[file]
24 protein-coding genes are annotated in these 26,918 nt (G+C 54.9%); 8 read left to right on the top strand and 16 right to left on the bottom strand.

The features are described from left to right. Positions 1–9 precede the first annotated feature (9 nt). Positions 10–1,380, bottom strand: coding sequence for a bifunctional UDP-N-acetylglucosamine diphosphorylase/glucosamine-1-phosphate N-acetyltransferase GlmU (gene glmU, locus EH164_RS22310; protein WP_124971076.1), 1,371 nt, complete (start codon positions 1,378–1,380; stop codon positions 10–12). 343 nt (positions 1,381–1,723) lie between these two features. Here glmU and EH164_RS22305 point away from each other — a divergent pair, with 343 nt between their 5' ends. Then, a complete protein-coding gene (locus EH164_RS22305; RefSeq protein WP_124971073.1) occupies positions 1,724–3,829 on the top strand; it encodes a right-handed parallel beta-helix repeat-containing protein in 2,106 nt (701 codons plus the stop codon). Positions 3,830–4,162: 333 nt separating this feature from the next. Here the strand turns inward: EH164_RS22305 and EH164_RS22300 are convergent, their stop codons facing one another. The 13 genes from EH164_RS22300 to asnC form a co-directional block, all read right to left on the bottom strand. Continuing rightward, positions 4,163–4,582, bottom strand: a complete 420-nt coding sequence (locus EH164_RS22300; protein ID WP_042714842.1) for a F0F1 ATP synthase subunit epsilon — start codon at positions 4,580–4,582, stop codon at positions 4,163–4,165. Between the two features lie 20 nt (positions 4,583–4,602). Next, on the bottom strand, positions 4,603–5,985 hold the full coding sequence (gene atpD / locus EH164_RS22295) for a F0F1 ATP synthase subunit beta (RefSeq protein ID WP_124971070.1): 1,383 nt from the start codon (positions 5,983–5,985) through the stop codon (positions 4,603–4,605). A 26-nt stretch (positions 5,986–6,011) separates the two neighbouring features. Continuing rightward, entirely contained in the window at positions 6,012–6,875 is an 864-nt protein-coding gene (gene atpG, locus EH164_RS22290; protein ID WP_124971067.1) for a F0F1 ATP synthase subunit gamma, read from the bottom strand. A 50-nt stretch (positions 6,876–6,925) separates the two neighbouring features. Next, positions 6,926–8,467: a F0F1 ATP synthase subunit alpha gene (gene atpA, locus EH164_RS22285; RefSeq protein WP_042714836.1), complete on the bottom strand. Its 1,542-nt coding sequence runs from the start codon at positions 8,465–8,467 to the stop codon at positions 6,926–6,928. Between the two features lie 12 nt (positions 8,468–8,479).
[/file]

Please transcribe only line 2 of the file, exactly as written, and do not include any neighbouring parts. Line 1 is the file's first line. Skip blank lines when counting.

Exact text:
The features are described from left to right. Positions 1–9 precede the first annotated feature (9 nt). Positions 10–1,380, bottom strand: coding sequence for a bifunctional UDP-N-acetylglucosamine diphosphorylase/glucosamine-1-phosphate N-acetyltransferase GlmU (gene glmU, locus EH164_RS22310; protein WP_124971076.1), 1,371 nt, complete (start codon positions 1,378–1,380; stop codon positions 10–12). 343 nt (positions 1,381–1,723) lie between these two features. Here glmU and EH164_RS22305 point away from each other — a divergent pair, with 343 nt between their 5' ends. Then, a complete protein-coding gene (locus EH164_RS22305; RefSeq protein WP_124971073.1) occupies positions 1,724–3,829 on the top strand; it encodes a right-handed parallel beta-helix repeat-containing protein in 2,106 nt (701 codons plus the stop codon). Positions 3,830–4,162: 333 nt separating this feature from the next. Here the strand turns inward: EH164_RS22305 and EH164_RS22300 are convergent, their stop codons facing one another. The 13 genes from EH164_RS22300 to asnC form a co-directional block, all read right to left on the bottom strand. Continuing rightward, positions 4,163–4,582, bottom strand: a complete 420-nt coding sequence (locus EH164_RS22300; protein ID WP_042714842.1) for a F0F1 ATP synthase subunit epsilon — start codon at positions 4,580–4,582, stop codon at positions 4,163–4,165. Between the two features lie 20 nt (positions 4,583–4,602). Next, on the bottom strand, positions 4,603–5,985 hold the full coding sequence (gene atpD / locus EH164_RS22295) for a F0F1 ATP synthase subunit beta (RefSeq protein ID WP_124971070.1): 1,383 nt from the start codon (positions 5,983–5,985) through the stop codon (positions 4,603–4,605). A 26-nt stretch (positions 5,986–6,011) separates the two neighbouring features. Continuing rightward, entirely contained in the window at positions 6,012–6,875 is an 864-nt protein-coding gene (gene atpG, locus EH164_RS22290; protein ID WP_124971067.1) for a F0F1 ATP synthase subunit gamma, read from the bottom strand. A 50-nt stretch (positions 6,876–6,925) separates the two neighbouring features. Next, positions 6,926–8,467: a F0F1 ATP synthase subunit alpha gene (gene atpA, locus EH164_RS22285; RefSeq protein WP_042714836.1), complete on the bottom strand. Its 1,542-nt coding sequence runs from the start codon at positions 8,465–8,467 to the stop codon at positions 6,926–6,928. Between the two features lie 12 nt (positions 8,468–8,479).